Today saw the launch of a UK-based cross industry group, the Digital FMI Consortium, which is planning privately led trials of new digital currency payment rails such as retail central bank digital currency (CBDC). The consortium includes IBM, Finastra and several fintechs with Boston Consulting Group (BCG) as consulting partner and supported by the UK’s Payment Association.
While banks are mentioned, there are none in the announcement so far. However, a Barclays representative was involved at an earlier event about the project.
The Project New Era pilot of digital sterling will start in the autumn. It aims to test potential digital currency use cases that may prove useful for CBDC design considerations and stablecoin regulation.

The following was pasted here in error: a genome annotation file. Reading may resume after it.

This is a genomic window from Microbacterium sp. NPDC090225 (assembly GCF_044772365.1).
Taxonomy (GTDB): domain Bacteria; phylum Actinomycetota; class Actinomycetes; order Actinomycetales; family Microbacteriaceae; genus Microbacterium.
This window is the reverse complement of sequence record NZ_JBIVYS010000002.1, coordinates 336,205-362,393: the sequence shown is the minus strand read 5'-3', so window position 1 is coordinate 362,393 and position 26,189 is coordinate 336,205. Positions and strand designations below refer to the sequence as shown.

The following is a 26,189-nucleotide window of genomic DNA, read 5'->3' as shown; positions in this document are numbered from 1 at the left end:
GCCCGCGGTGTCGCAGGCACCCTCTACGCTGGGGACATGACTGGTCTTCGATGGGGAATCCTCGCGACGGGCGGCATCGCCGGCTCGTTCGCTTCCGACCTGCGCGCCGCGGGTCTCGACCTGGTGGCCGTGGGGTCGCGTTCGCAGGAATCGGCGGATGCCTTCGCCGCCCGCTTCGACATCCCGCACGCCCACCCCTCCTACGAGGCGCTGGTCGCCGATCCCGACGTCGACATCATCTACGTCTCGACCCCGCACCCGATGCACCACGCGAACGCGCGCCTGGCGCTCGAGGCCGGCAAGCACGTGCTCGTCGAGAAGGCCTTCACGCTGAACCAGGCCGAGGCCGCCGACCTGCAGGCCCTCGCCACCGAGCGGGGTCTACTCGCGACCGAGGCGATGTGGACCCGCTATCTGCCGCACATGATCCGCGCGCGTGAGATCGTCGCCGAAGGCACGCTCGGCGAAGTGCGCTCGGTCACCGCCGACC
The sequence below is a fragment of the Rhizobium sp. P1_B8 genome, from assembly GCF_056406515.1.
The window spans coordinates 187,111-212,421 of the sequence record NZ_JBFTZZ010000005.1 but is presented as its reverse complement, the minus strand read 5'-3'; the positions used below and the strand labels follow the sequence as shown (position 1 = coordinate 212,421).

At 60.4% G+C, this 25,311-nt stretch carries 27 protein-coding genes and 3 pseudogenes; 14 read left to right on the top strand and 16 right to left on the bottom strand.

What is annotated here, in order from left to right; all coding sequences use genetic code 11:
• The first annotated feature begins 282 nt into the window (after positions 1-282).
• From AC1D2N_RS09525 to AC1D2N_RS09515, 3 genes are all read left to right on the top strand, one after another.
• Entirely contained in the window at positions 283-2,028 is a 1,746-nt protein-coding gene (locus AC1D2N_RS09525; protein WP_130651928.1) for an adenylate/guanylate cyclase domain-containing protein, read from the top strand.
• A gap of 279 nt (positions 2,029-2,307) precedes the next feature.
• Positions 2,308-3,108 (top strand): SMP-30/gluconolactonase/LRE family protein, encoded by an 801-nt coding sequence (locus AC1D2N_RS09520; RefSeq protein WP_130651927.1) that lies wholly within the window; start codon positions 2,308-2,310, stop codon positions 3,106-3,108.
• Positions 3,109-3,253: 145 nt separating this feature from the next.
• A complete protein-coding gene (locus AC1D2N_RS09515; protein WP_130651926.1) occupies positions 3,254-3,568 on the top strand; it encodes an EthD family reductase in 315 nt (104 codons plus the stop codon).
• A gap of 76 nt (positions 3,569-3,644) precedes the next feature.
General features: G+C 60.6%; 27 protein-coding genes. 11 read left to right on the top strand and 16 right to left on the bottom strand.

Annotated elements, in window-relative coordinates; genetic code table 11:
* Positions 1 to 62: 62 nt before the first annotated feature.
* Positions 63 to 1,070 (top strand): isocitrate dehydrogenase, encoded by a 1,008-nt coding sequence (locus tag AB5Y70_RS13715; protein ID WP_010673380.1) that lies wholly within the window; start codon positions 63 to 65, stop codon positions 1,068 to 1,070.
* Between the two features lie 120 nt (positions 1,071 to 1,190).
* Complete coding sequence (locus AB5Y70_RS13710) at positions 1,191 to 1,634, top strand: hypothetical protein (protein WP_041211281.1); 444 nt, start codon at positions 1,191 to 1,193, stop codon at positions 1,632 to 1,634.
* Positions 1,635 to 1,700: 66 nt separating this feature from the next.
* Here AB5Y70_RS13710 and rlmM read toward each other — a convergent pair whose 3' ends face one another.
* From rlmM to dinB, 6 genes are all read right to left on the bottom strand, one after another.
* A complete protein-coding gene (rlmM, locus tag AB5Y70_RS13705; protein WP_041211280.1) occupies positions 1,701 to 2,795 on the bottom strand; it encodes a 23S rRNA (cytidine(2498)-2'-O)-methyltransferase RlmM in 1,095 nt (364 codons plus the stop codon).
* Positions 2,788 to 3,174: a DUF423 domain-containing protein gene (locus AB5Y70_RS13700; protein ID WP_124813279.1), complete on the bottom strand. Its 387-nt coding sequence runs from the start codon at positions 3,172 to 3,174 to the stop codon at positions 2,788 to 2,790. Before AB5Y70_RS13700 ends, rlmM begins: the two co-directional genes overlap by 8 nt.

“The emergence of digital currencies represents the biggest technological revolution since then (the web), and the final step in the full digital transformation of the global financial system,” said Paul Sisnett, the CEO and co-founder of ‘paywith.glass’, the Dutch digital currency infrastructure that founded the consortium. “The global race for the future of money is well underway, and we couldn’t be more excited to be leading the UK’s ambition to set the pace.”
Other consortium members include FinClusive, Ibanera, Mattereum, Trust Payments and Accomplish Financial, with Rosa & Roubini Associates providing economic consulting and Simmons & Simmons as legal counsel. The reference to Roubini is indeed Dr Nouriel Roubini who is known for his opposition to cryptocurrency although he is a backer of CBDC.
Apart from the Bank of England’s work on a digital pound, the Digital Pound Foundation is also exploring digital currencies such as CBDC and stablecoins. Its members include Accenture, Avalanche, Billon Group, CGI Group, Electroneum, Quant and Ripple.
The UK government provided a grant to Millicent, which is trialing a retail synthetic CBDC. On the wholesale front, the Fnality banking consortium plans to launch an interbank payment system based on a synthetic CBDC later this year.